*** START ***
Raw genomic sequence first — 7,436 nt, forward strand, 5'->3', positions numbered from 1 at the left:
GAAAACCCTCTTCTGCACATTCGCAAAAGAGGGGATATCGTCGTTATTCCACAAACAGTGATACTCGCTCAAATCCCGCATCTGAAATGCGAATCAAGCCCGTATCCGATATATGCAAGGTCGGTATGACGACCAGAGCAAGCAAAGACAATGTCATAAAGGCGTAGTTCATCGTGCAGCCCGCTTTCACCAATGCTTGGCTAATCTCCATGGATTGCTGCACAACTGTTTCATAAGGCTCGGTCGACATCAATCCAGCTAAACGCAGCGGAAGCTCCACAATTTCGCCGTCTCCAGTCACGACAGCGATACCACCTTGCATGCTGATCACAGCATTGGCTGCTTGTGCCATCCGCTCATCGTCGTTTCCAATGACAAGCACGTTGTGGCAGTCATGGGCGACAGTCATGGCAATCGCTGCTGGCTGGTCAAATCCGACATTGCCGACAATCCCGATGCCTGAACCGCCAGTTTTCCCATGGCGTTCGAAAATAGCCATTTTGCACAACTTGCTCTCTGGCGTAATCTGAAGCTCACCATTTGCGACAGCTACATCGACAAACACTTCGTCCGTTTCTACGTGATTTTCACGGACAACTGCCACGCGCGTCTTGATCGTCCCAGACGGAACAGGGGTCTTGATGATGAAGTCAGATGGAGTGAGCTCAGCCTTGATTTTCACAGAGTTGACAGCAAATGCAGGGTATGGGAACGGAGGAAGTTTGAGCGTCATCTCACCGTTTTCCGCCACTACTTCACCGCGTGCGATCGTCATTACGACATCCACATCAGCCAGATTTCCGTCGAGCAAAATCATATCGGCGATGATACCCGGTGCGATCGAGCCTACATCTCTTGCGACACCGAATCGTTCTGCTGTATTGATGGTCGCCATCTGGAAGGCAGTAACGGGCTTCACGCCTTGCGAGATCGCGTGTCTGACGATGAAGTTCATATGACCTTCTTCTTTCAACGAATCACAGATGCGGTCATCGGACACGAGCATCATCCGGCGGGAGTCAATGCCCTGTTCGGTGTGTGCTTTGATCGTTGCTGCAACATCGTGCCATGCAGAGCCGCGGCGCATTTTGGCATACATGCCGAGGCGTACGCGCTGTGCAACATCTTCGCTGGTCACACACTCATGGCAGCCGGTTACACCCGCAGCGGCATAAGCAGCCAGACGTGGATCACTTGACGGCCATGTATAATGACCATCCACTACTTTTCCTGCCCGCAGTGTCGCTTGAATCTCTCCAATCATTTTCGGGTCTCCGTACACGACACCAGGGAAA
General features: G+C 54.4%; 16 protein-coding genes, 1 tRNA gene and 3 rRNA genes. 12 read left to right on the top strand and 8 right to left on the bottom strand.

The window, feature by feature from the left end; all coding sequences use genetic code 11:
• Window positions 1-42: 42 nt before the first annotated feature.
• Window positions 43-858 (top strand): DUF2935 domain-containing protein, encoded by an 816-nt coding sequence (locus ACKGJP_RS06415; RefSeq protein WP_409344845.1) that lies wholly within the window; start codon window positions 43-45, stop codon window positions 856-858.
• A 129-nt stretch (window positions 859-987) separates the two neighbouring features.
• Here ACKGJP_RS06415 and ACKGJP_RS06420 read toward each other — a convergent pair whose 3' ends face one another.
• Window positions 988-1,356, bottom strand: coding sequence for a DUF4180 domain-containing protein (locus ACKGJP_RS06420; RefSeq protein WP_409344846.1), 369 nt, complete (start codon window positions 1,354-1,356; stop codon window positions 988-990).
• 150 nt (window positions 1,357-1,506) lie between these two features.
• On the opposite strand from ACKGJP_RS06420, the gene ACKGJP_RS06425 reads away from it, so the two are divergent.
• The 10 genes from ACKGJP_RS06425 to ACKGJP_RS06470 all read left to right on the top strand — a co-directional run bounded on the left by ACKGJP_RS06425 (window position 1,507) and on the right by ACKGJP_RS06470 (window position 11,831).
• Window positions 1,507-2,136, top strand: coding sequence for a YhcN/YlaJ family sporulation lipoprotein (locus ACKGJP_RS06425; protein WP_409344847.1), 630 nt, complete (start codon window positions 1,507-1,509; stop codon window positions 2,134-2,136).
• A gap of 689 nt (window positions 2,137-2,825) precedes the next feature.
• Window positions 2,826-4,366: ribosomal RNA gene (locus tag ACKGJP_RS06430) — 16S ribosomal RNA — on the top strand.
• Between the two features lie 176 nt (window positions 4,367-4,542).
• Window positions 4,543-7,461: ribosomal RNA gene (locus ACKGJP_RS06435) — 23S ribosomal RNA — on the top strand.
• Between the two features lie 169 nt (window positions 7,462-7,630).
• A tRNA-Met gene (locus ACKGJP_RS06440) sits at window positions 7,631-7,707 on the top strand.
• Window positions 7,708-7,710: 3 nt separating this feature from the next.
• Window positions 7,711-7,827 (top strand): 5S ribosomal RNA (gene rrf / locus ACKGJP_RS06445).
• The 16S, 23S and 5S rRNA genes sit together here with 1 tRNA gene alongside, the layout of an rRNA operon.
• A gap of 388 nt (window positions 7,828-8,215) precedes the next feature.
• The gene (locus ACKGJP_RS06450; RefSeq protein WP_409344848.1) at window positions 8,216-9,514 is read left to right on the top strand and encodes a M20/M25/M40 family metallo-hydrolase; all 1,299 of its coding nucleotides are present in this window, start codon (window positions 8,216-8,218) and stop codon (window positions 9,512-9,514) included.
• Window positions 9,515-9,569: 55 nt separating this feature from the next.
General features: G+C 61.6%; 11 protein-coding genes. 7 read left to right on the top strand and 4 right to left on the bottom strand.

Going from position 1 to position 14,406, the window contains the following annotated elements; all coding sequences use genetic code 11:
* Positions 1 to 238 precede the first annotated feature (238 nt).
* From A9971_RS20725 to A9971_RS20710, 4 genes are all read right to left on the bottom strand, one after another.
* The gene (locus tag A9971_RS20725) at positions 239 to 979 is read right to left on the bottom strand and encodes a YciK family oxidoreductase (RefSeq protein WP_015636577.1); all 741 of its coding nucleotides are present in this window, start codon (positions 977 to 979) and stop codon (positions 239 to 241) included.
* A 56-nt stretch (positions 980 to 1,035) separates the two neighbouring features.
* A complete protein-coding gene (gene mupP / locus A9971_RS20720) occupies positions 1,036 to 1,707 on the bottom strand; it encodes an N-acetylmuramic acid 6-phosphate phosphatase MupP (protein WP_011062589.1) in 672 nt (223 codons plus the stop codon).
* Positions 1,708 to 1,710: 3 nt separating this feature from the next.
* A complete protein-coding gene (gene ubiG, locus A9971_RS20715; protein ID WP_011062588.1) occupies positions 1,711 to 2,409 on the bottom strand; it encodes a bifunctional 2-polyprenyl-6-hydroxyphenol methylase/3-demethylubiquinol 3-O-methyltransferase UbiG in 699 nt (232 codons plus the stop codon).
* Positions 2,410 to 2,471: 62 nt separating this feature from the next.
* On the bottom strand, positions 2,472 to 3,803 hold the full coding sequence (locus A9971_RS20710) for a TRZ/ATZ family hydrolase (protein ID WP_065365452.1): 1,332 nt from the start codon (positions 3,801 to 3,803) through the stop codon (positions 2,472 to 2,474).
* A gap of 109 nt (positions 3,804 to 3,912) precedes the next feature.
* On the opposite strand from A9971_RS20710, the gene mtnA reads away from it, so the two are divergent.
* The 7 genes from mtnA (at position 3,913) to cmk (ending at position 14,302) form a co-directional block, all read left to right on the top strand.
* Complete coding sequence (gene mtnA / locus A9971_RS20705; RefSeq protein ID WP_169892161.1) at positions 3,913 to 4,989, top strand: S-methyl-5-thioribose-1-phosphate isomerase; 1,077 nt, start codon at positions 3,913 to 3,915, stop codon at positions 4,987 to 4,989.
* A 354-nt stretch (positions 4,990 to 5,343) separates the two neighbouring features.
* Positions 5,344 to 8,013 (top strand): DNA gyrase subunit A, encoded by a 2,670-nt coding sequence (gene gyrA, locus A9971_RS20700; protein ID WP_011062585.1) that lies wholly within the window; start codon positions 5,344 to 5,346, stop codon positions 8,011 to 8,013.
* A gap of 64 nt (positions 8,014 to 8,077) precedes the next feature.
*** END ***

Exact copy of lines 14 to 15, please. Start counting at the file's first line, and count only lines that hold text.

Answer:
• A gap of 689 nt (window positions 2,137-2,825) precedes the next feature.
• Window positions 2,826-4,366: ribosomal RNA gene (locus tag ACKGJP_RS06430) — 16S ribosomal RNA — on the top strand.